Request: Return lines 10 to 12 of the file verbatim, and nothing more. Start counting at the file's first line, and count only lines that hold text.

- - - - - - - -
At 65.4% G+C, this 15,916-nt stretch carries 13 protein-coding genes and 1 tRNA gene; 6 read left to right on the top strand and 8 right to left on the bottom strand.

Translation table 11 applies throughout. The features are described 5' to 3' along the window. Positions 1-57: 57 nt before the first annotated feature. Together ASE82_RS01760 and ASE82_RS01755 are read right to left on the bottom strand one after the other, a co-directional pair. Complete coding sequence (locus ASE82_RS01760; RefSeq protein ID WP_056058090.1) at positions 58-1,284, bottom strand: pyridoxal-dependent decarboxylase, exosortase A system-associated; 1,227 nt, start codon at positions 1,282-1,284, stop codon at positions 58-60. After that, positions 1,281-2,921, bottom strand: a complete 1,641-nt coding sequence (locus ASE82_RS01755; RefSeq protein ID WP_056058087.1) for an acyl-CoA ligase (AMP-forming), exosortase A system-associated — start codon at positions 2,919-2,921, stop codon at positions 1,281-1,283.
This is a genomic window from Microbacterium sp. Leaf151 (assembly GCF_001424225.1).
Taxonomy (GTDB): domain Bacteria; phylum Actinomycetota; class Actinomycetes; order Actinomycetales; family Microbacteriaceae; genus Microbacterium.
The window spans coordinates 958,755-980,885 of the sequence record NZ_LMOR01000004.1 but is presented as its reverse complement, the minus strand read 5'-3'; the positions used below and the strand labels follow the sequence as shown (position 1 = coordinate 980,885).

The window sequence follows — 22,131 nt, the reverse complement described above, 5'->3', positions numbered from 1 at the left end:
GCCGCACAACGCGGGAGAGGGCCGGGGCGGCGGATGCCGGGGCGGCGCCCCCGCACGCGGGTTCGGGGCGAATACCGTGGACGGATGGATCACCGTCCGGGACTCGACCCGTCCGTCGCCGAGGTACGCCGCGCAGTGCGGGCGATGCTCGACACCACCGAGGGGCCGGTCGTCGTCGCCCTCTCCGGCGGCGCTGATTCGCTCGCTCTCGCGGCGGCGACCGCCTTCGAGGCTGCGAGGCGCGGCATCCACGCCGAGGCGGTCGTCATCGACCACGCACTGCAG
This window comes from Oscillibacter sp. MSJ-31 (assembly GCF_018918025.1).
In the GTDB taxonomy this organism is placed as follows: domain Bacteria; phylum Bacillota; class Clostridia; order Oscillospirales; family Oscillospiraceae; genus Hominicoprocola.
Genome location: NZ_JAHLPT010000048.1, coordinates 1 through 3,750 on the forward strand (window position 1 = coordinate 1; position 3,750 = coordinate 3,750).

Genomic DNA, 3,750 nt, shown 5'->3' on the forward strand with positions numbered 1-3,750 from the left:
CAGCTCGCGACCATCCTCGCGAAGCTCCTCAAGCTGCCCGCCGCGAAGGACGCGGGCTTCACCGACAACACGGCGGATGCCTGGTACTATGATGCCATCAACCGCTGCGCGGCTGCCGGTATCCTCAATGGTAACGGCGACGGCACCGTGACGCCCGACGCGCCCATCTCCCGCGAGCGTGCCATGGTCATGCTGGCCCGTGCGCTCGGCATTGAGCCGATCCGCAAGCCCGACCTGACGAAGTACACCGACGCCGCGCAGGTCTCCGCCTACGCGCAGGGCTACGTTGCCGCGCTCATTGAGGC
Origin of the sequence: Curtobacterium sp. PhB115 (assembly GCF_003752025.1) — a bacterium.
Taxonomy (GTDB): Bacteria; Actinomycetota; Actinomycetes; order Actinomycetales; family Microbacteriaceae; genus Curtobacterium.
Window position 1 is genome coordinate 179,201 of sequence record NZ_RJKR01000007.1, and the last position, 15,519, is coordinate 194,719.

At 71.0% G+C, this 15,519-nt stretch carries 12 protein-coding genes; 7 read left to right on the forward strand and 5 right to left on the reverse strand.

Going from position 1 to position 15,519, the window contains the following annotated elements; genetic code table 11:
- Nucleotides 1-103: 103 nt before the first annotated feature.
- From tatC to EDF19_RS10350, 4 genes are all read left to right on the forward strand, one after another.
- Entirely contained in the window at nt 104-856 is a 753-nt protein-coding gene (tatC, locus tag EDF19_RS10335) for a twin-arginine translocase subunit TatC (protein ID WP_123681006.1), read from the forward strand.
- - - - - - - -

Genome location: NZ_JAHLPT010000048.1, coordinates 1 through 3,750 on the forward strand (window position 1 = coordinate 1; position 3,750 = coordinate 3,750).

Genomic DNA, 3,750 nt, shown 5'->3' on the forward strand with positions numbered 1-3,750 from the left:
CAGCTCGCGACCATCCTCGCGAAGCTCCTCAAGCTGCCCGCCGCGAAGGACGCGGGCTTCACCGACAACACGGCGGATGCCTGGTACTATGATGCCATCAACCGCTGCGCGGCTGCCGGTATCCTCAATGGTAACGGCGACGGCACCGTGACGCCCGACGCGCCCATCTCCCGCGAGCGTGCCATGGTCATGCTGGCCCGTGCGCTCGGCATTGAGCCGATCCGCAAGCCCGACCTGACGAAGTACACCGACGCCGCGCAGGTCTCCGCCTACGCGCAGGGCTACGTTGCCGCGCTCATTGAGGC